There is a critical period in retirement planning, a span of roughly 10 years that largely determines the sustainability of your lifestyle throughout your retirement. This 10 year time frame has no set start age, like Medicare or Social Security, because this decisive decade is unique to each individual’s retirement date. For it is that date which marks your transition from the Accumulation Phase to the Distribution Phase of your financial lives, it is when you reach the mountaintop of wealth accumulation, retire, and begin plotting your descent route to see you safely to the journey’s end.
The Decisive Decade spans the most critical period of both the Accumulation Phase and the Distribution Phase. This means that the most important decade in your retirement begins well before your actual retirement does… you may very well be in the Decisive Decade yourself and simply not yet realized it!
That is because the Decisive Decade is, in truth, two separate 5 year periods that sandwich your retirement date, representing the last 5 years of the Accumulation Phase and the first 5 years of the Distribution Phase!
Accumulation Phase – Last 5 Years
The 5 years immediately preceding your transition into retirement are when we emphasize our savings efforts and manage our asset allocation in order to maximize our wealth accumulation as we project our retirement incomes and expenses.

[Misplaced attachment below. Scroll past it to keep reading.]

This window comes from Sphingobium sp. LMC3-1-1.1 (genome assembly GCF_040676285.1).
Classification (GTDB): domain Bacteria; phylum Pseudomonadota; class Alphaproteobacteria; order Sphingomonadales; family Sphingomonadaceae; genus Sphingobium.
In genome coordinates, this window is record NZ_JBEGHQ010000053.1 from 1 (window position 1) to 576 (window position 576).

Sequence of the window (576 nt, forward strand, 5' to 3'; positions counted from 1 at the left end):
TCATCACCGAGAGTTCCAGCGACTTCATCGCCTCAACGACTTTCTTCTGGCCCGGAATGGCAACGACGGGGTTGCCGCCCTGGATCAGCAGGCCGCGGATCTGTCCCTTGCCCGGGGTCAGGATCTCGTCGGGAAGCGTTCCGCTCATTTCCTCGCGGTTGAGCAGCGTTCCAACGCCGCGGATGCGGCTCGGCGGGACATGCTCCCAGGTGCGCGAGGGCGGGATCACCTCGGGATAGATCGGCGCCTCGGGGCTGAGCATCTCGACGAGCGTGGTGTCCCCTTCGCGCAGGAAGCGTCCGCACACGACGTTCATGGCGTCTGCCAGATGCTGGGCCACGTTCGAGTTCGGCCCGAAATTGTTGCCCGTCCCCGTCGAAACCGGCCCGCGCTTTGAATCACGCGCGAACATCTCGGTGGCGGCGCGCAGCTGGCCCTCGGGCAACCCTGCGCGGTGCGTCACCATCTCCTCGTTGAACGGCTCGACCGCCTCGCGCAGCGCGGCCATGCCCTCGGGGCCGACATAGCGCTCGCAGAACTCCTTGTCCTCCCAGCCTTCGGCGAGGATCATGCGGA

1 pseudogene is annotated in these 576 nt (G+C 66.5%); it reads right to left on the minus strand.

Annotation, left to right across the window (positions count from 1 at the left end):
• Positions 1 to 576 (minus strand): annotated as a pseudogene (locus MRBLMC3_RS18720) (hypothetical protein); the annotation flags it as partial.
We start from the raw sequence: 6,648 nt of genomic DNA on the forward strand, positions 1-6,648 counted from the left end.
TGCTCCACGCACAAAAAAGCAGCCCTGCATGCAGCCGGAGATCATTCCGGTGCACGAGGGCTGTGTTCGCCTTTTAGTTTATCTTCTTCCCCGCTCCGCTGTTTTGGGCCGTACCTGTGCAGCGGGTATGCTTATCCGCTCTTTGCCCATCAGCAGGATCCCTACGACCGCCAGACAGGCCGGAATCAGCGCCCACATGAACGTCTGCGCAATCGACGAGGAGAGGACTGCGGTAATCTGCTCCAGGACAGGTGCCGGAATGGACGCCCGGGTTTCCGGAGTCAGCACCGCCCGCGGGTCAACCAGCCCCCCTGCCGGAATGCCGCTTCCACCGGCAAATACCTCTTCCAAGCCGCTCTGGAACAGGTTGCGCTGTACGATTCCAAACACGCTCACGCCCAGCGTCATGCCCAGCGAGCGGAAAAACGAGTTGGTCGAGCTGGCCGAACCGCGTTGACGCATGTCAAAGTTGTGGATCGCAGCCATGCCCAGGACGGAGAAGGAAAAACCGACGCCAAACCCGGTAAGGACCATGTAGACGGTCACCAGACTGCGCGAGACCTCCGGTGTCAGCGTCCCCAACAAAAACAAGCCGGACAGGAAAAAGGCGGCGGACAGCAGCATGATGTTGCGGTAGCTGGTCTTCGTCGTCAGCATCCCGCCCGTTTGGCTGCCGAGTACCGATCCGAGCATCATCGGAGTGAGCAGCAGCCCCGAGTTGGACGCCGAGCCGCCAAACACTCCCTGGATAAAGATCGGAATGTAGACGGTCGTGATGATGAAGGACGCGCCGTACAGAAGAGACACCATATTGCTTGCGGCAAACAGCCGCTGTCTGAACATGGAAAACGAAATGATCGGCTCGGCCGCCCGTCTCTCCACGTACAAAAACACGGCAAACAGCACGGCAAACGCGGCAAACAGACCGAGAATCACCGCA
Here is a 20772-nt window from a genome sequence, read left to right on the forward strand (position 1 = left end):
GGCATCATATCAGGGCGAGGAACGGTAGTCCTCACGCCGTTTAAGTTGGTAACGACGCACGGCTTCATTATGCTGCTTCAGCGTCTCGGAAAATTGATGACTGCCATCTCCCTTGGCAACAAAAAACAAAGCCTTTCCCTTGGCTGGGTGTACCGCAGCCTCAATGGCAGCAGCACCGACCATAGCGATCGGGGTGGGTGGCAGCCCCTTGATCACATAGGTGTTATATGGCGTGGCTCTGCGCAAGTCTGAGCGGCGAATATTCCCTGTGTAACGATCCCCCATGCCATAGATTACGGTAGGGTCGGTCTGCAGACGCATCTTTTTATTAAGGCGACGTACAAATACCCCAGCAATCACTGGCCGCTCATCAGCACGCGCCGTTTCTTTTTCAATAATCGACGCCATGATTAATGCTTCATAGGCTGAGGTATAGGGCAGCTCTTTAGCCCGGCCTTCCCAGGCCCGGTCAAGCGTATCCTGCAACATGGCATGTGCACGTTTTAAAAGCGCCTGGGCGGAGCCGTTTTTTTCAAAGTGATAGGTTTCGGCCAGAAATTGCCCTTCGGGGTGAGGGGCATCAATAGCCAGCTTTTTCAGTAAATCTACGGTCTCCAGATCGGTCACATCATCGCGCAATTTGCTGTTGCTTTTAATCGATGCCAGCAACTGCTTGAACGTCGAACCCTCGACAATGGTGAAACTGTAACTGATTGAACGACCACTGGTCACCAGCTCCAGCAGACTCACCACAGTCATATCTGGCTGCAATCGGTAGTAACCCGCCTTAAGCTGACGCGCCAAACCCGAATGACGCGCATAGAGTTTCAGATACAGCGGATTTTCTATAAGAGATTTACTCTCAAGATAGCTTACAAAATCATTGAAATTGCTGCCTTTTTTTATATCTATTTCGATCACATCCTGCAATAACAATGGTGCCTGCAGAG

- Asset Allocation
- Catch-Up Contributions
- Income/Expense Projections
The 5 years preceding your retirement have the biggest impact on the size of your nest egg, the total balance of your assets heading into retirement. The size of your nest egg largely influences how much you will have available to spend in retirement, which in turn influences the level of income that you can confidently sustain for the rest of your life.
That is why the emphasis is asset allocation during the 5 years prior to your retirement, so that you can balance safety and growth in a way that maximizes the accumulation of wealth while still allowing you to sleep at night. This means taking the time to review your situation to ensure that your current portfolio allocation is properly aligned with your individual investment time-horizon, financial objectives, and personal risk tolerance.
During this period we must also prioritize our savings efforts in order to provide our retirement self a pay raise! In the traditional career trajectory, our income is lowest and our family expenses are highest in the early years of our professional lives. Then, as the kids grow and the mortgage shrinks, the constraints on your monthly budget are diminished, allowing you the freedom to start really emphasizing your retirement savings. This is precisely why “catch-up contributions” are made available to you starting at age 50, so that our retirement accounts can accept larger annual contributions to “catch-up” now that we (theoretically) have more freedom in our monthly budget.